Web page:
Friar Lawrence plays a main part throughout the play. He made many mistakes and could have handled the situation better. He married Romeo and Juliet straight away without their parents consent or taking any thought of the consequences to come. Romeo is banished and it is arranged for Paris to marry Juliet. Friar Lawrence builds an extremely over dramatic plan: Juliet is to have the appearance of death; the Capulet family is to be distraught just so Romeo and Juliet could be together. The letter that is meant to be received by Romeo does not reach him in time, because Romeo's servant (Balthazar) got there before Friar John did with the letter and Balthazar told Romeo that his lady Juliet was dead:

"…Then she is well, and nothing can be ill; her body sleeps in Capel's monument."

Yet another plan by Friar Lawrence fails. Of course Romeo rushes off, therefore missing the letter. Although Friar Lawrence seems to be the main cause for the death of Romeo and Juliet their parents also have a massive responsibility. The two sets of parents are grown up, mature enough to stop the feud and get on, but they didn't and in the end it took the lives of their children. If they had taken a step back and looked at themselves they would see how immature and childish they were. They didn't even pay enough attention to see that their children were sneaking off and falling in love, so therefore I believe that the main cause of Romeo and Juliet's death is their own parents and family.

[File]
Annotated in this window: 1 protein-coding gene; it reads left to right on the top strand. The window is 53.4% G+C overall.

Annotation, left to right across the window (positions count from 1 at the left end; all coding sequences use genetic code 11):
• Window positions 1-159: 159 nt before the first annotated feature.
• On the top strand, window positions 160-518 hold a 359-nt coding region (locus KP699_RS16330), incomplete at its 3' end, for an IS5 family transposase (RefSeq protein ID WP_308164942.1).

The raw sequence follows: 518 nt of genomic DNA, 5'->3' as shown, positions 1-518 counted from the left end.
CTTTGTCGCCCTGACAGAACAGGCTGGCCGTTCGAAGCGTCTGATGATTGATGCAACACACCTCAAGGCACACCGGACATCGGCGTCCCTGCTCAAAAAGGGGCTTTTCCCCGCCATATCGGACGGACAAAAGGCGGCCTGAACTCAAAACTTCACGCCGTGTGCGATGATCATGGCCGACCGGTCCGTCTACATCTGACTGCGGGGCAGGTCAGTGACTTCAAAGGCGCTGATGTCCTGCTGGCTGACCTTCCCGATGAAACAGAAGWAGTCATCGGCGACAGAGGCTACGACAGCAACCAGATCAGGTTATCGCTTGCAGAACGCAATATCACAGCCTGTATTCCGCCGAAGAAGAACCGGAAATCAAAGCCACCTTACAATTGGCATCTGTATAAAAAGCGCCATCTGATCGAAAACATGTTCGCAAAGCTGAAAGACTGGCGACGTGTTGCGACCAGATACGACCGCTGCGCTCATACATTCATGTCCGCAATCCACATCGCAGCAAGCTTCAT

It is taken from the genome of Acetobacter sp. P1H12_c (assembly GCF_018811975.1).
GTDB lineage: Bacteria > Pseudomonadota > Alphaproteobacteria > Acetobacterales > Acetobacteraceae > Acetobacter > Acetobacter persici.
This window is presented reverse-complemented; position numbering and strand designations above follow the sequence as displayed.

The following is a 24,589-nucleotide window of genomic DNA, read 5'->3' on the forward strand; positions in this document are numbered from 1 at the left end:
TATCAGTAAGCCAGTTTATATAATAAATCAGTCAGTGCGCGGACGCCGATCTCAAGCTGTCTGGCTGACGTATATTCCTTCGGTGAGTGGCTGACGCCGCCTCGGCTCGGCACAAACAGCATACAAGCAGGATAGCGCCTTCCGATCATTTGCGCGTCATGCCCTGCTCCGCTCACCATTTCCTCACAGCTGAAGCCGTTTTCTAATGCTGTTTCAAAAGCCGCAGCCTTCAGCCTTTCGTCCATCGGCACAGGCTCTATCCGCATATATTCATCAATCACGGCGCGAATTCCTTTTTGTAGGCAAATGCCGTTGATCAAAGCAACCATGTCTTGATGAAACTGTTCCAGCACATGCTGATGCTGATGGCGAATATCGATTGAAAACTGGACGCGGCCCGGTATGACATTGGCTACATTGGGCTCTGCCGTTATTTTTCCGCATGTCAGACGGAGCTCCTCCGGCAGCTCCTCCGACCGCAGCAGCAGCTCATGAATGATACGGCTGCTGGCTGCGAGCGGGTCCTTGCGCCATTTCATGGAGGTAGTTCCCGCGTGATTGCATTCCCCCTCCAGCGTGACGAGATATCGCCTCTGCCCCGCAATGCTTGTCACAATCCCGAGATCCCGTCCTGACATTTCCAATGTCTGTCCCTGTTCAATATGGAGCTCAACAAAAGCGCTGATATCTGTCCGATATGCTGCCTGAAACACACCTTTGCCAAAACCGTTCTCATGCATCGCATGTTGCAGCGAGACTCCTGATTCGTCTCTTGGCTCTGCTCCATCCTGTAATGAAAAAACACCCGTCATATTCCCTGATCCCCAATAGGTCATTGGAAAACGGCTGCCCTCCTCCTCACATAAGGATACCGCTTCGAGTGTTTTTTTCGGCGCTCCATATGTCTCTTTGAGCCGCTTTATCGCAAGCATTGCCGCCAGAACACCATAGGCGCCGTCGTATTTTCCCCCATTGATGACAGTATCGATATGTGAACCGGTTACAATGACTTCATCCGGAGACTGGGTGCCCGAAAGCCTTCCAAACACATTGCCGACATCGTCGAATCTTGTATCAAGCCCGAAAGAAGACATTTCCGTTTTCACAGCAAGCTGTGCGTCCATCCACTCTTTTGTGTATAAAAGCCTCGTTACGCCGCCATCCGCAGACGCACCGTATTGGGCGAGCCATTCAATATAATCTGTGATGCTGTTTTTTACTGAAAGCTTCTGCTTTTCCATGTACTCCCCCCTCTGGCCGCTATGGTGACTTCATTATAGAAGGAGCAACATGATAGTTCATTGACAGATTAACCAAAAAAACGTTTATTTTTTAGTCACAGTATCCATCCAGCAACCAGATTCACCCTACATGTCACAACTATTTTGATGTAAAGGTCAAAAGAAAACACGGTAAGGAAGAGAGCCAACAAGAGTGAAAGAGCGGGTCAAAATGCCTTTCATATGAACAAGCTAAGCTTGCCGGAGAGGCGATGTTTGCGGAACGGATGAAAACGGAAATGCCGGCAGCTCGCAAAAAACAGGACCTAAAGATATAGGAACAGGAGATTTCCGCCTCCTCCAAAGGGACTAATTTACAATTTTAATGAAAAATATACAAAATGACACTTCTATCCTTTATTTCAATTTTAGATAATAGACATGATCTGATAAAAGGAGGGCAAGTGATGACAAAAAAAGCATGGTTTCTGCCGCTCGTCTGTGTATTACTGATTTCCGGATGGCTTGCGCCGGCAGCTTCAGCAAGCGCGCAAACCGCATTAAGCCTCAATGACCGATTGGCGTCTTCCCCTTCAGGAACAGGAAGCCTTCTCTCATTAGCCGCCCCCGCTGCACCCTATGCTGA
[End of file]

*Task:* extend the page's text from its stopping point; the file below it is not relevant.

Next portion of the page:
In conclusion to this essay; the play as a whole is full of irony, for example the littlest thing could have been changed and everything would have worked, maybe if Juliet had told her parents about Romeo or if Romeo had waited just a bit longer when Balthazar came to see him maybe Romeo would have received the letter that Friar Lawrence sent him. Also a lot of suspense in this play the key scene in the middle holds the audiences interest because it is where the greatest tension appears. It made me wonder if they were going to end up together and left me wanting to read on.

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Comments on this review

  • Smiley_Scarly published 17/06/2006
    Fantastic review. I think it's in the right place, so don't worry about it. I would have given this an 'exceptional' if there were not typos and/or spelling mistakes :) Scarlett x
  • sghawken published 16/06/2006
    Very good read; like the below writer, not for me though
  • fluffy20 published 15/06/2006
    I could never stand this annoying, frustrating play. I won't hold that against you though. A good attempt at trying to explain this excruciating plot. Jo